|A mural abstract by group of artists at Yabatech Art Department of 1965 on display during Connecting the Dots exhibition.|
IN celebrating seven decades of existence, Art Department of Yaba College of Technology, Lagos converged artists for a group art exhibition titled Connecting the Dots, which opened on December 15, 2022 at Yusuf Grillo Art Gallery.
A Curatorial note from the exhibition captures the trajectory of the Fine Art Department of the Art School at Yaba College of Technology.
Connecting the Dots in Commemorating Collective Memory: Yaba Art at Seventy in 2022.
By Odun Orimolade PhD
In the making of public history, milestones are auspicious markers of commemorative events in cultural spaces. The need to commemorate provides a link between the past and the present in the ideas and events that have shaped the contemporary status quo of a space. In the process of forging new futures, there is a constant need to remember, as Barry Schwartz aptly states, "to remember is to place part of the past in the service of conceptions and needs of the present" (Schwartz, 1982: 374). The commemorative remembrance action recognizes the efforts that have contributed to the current positive positioning. Historian Seth Bruggeman describes commemoration as "the lingua franca of public memory... to conjure deep regard for the past" (Bruggeman, 2017). This places importance on the presentation of the "Connecting the Dots" exhibition by the Fine Art department of the Yaba Art School at Yaba College of Technology in marking the seventieth anniversary of art in tertiary art academics in Nigeria. It not only celebrates growth but also highlights the beginnings of this tangent in a slew of other efforts in the development of art academics in the national sphere.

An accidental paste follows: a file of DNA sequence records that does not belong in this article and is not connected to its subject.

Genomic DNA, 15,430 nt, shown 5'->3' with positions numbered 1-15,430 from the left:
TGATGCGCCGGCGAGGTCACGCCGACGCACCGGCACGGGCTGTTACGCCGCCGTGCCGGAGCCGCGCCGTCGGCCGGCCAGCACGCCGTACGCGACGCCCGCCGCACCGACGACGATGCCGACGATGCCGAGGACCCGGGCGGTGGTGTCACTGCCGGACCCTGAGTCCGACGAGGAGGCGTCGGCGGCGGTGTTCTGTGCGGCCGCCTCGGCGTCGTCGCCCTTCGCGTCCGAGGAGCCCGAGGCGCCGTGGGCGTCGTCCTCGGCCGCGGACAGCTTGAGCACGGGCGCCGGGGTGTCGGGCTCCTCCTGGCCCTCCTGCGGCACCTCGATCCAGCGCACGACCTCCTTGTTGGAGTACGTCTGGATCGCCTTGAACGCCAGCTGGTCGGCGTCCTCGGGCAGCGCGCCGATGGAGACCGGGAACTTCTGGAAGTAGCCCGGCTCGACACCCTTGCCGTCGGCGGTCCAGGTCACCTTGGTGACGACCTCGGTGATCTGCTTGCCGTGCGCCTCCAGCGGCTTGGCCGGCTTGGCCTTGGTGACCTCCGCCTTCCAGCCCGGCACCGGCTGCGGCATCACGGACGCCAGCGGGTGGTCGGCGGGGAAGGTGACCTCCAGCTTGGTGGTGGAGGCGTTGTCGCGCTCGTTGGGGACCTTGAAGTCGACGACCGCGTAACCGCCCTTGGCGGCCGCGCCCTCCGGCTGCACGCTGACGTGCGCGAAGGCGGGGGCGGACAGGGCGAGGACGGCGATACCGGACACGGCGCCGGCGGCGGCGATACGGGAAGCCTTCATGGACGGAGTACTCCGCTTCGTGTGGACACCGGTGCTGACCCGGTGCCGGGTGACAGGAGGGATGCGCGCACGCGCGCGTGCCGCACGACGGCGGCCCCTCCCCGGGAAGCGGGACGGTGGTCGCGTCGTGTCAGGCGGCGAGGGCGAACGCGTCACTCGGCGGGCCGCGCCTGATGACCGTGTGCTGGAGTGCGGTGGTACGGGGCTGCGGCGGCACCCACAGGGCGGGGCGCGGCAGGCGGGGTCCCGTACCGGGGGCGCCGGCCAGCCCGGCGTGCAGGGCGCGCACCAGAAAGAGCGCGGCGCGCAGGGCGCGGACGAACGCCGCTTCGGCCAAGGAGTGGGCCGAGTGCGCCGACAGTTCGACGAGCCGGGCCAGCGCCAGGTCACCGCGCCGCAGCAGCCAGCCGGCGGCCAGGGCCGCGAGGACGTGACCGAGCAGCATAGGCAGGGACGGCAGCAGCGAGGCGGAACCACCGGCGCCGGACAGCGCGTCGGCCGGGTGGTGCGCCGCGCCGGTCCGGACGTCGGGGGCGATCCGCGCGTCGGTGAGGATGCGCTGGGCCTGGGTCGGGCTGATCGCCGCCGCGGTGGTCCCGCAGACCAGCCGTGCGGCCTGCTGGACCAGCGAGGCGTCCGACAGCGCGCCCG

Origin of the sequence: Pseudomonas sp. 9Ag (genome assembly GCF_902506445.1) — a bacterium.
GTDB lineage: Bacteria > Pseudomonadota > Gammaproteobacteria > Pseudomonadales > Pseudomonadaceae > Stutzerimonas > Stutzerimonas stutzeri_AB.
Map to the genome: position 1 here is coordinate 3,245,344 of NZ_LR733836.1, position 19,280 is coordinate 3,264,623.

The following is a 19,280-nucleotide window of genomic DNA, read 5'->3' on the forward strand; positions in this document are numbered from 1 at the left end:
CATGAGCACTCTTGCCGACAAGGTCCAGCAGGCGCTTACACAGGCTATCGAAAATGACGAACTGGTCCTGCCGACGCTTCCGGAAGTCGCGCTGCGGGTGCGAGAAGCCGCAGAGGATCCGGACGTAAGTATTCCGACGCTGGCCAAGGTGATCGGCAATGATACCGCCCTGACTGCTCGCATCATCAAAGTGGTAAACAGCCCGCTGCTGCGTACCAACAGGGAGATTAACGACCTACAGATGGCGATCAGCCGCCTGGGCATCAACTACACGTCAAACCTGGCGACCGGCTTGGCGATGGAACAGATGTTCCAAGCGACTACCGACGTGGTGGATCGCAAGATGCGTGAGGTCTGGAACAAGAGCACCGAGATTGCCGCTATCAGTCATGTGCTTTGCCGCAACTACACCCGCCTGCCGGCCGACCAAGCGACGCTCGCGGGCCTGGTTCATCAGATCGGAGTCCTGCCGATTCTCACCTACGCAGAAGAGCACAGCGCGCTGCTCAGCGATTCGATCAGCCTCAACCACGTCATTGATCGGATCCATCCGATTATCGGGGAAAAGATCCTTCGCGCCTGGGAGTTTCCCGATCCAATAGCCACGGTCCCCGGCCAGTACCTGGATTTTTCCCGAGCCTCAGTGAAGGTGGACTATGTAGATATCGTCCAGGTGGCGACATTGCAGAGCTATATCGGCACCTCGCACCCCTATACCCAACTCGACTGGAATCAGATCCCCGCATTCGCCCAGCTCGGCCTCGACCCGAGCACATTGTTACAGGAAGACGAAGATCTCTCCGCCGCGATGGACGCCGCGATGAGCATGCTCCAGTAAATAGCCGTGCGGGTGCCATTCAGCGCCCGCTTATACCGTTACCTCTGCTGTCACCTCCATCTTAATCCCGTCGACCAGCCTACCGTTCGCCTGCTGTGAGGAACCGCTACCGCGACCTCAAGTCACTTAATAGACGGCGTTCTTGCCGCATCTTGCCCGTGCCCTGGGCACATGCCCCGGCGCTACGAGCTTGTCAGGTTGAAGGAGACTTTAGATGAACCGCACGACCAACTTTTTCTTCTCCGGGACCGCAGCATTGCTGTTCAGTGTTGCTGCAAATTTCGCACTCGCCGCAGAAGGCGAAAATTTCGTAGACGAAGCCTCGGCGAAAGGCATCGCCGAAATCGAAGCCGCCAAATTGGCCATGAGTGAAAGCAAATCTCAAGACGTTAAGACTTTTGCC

The exhibition showcases a mix of presentations to celebrate the archives of the connections, pillars, and faculty of the department from 1952 to the present. It is not a comprehensive account of interests, connections, and explorations but a commemorative presentation to honour the milestone in the trajectory of the art school. Several artists featured in the exhibition are or were alumni and/or faculty of the Yaba Art School. The exhibition contains six thematic sections, each spanning a variety of artistic mediums, styles, and time periods over the past seventy years.